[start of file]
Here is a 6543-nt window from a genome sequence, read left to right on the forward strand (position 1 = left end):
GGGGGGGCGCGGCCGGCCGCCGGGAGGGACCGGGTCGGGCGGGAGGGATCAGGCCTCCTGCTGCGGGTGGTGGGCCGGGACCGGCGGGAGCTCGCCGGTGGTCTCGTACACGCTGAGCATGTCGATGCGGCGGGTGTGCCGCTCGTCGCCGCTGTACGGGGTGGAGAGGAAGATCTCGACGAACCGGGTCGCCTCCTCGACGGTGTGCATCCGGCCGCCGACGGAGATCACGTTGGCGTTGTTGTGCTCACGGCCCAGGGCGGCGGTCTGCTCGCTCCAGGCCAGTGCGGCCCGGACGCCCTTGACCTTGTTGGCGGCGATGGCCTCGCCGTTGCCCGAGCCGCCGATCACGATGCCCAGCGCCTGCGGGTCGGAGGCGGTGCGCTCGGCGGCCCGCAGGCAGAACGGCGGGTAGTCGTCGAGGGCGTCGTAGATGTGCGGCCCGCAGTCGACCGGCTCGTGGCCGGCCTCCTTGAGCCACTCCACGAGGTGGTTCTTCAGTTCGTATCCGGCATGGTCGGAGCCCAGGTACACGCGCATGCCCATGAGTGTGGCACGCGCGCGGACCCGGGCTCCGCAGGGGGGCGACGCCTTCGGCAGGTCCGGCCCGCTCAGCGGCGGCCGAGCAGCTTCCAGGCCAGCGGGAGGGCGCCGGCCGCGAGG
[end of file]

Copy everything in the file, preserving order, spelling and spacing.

Here is a 6543-nt window from a genome sequence, read left to right on the forward strand (position 1 = left end):
GGGGGGGCGCGGCCGGCCGCCGGGAGGGACCGGGTCGGGCGGGAGGGATCAGGCCTCCTGCTGCGGGTGGTGGGCCGGGACCGGCGGGAGCTCGCCGGTGGTCTCGTACACGCTGAGCATGTCGATGCGGCGGGTGTGCCGCTCGTCGCCGCTGTACGGGGTGGAGAGGAAGATCTCGACGAACCGGGTCGCCTCCTCGACGGTGTGCATCCGGCCGCCGACGGAGATCACGTTGGCGTTGTTGTGCTCACGGCCCAGGGCGGCGGTCTGCTCGCTCCAGGCCAGTGCGGCCCGGACGCCCTTGACCTTGTTGGCGGCGATGGCCTCGCCGTTGCCCGAGCCGCCGATCACGATGCCCAGCGCCTGCGGGTCGGAGGCGGTGCGCTCGGCGGCCCGCAGGCAGAACGGCGGGTAGTCGTCGAGGGCGTCGTAGATGTGCGGCCCGCAGTCGACCGGCTCGTGGCCGGCCTCCTTGAGCCACTCCACGAGGTGGTTCTTCAGTTCGTATCCGGCATGGTCGGAGCCCAGGTACACGCGCATGCCCATGAGTGTGGCACGCGCGCGGACCCGGGCTCCGCAGGGGGGCGACGCCTTCGGCAGGTCCGGCCCGCTCAGCGGCGGCCGAGCAGCTTCCAGGCCAGCGGGAGGGCGCCGGCCGCGAGG